Banking on the Rand

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South Africa appears to have achieved what must have seemed like a pipe dream just a few years ago - a stable currency.



Not everyone is happy, however, with manufacturers complaining that a stronger rand is making them uncompetitive. The government too now views the strong currency as hurting its attempts to broaden the base of the economy, but remains unlikely to change its monetary policy tack.



Recently, the rand seems to have found a range between 6 and 6.50 to the US dollar, falling from nearly R12 to the dollar five years ago.



South African exporters, from wine producers to manufacturers of textiles, have thus been praying for the rand to soften, but it increasingly seems they will have to look for other ways to remain competitive.



Elsewhere, things have never looked better. Under the guiding hand of the erstwhile minister of finance, Trevor Manuel, South Africa is now enjoying its best macroeconomic position in 40 years.



The hard austerity measures embodied by the deceptively named Growth Employment and Redistribution Act (GEAR) are now paying dividends, having fostered market confidence in the ANC to run the economy responsibly.



The GDP to debt ratio has been substantially reduced, falling from above 50% of GDP to below 35% in the last five years. Inflation is relatively low at 4.2%, well within the government's target of between 3 and 6%, while economic growth topped 5% in 2005.



Foreign reserves have also grown to $14.9bn, with South Africa now becoming a small net creditor. The government predicts the budget deficit will be 1.6% of GDP in 2006, while most analysts predict that it will be closer to 0.5%. Many analysts believe the government may be talking up the size of the deficit in order to head off those on the left of the ruling African National Congress (ANC) calling for an increase in welfare spending.



Forex controls are also being phased out, with the personal offshore allowance being increased from R750,000 ($122,000) to R2m ($325,000) in the January budget.



Meanwhile, the stronger rand has caused a dramatic retreat on the current account, with the deficit reaching 5% of GDP in 2005, as South Africans indulged a taste for foreign luxury items.



This has been offset by a massive boost in investment. By all accounts, foreign direct investment (FDI) is expected to be well over R100bn ($16.29bn) for 2005, proving it to have been a record year.



At the same time, Standard & Poor's Ratings Services announced this month that it has assigned its BBB+ senior unsecured debt rating to the upcoming benchmark euro-denominated bond issued by the Republic of South Africa (foreign currency BBB+/Stable/A-2; local currency, A+/Stable/A-1).



Macroeconomic stability has certainly been a major factor in the strengthening of the rand. The main driver of the rand remains commodity prices, particularly gold, with South Africa the world's biggest producer of the metal. Some analysts predict gold could reach $600 an ounce in 2006, more than double where it was at the turn of the century. This is being driven by the combined effect of growth in China and India.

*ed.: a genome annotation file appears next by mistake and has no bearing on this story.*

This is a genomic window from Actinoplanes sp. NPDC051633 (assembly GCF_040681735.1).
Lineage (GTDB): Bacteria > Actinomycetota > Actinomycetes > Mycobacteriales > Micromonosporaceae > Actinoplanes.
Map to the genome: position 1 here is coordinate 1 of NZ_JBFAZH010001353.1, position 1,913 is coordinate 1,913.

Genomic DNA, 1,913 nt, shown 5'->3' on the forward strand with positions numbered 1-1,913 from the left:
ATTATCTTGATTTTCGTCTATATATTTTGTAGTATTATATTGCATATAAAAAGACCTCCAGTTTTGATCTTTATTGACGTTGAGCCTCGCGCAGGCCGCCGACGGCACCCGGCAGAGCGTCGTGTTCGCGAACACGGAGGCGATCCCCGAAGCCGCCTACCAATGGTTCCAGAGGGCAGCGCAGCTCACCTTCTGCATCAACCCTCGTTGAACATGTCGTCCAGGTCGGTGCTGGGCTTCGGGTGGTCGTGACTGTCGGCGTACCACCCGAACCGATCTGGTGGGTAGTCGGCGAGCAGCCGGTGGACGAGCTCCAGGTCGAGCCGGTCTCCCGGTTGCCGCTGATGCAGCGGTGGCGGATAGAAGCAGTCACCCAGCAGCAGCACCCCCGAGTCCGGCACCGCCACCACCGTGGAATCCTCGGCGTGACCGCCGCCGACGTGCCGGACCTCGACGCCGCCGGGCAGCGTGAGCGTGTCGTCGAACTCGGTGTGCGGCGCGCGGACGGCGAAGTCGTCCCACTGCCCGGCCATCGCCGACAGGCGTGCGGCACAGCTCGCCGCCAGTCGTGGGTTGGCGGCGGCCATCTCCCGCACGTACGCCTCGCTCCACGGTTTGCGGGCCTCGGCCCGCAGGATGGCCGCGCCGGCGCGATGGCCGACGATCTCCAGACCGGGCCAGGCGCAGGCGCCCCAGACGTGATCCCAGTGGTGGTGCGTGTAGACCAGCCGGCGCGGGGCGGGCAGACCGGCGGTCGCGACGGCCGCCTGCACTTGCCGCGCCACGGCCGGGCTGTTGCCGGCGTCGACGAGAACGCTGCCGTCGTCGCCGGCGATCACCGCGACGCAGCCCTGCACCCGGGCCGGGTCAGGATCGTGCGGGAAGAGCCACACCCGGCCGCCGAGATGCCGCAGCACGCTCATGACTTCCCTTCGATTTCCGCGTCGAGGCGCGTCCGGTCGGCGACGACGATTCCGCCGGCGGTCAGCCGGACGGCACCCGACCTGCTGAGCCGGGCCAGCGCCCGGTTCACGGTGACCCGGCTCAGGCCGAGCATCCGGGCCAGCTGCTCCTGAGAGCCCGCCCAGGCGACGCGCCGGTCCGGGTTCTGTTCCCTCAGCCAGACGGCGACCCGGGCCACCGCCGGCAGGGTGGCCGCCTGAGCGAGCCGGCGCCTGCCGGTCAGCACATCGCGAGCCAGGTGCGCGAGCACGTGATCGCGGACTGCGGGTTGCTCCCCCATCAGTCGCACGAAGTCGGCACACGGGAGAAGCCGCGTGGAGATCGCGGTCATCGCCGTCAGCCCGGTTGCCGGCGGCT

Steven Shepherd, senior precious metals analyst at JP Morgan, thinks precious metals could have a long way to go yet.



"China is one of the biggest markets in the world for platinum and India is the biggest market for gold and we believe that China also has huge potential for gold. Demand for gold in China has lagged far behind other commodities and we feel that this is going to be a huge demand segment in the future and it is one of the reasons we feel the gold segment is fundamentally bullish", he recently told OBG.



It is generally agreed that as long as commodities remain bullish there will be little respite for manufacturers.



Justin Barnes, managing director of B&M Analysts, told OBG that South Africa is a victim of its minerals and energy complex.



"Every morning I look at the gold price and the rand and you can see it, gold strengthens and the rand strengthens. That may be wonderful for the consumer, but it is lousy for the manufacturer who has to contend with a stronger rand."



The difficulties faced by the clothing and textile industries have been compounded by the value of the currency, with the two industries shedding 10% of their workforce in the last 12 months.



Help for manufacturers, however, has been thin on the ground, with the government bringing about a phased reduction of support for industries such as textiles and automotive industries. This is being supplanted with capital investment support and a massive boost in infrastructure spending, which will total R370bn ($60.26bn) over the medium term. This, it is hoped, will create conditions that will enable the economy to grow beyond 6% annually.



Yet despite South Africa's impressive record of macroeconomic stability, there remain several threats to the stability of the rand. While South Africa's ratings continue to improve, the latest Lehman Brothers "Damocles" report rates South Africa as second only to Turkey on a list of emerging markets most likely to suffer from a currency crisis.



Analysts still view the currency as being overexposed to commodities. One such fear concerns the possibility of gold reaching a price where it becomes attractive for reserve banks to sell gold. The widening current account deficit remains a concern too, as does the nature of FDI flows into South Africa at this time, with much of this speculative capital searching out interest rate differentials. Also, foreign exchange reserves, while growing substantially in the last year, are still not equal to three months' worth of imports.



Nevertheless, with South Africa's sound fiscal management, the currency will surely be better able to absorb market shocks than at any time in recent history.

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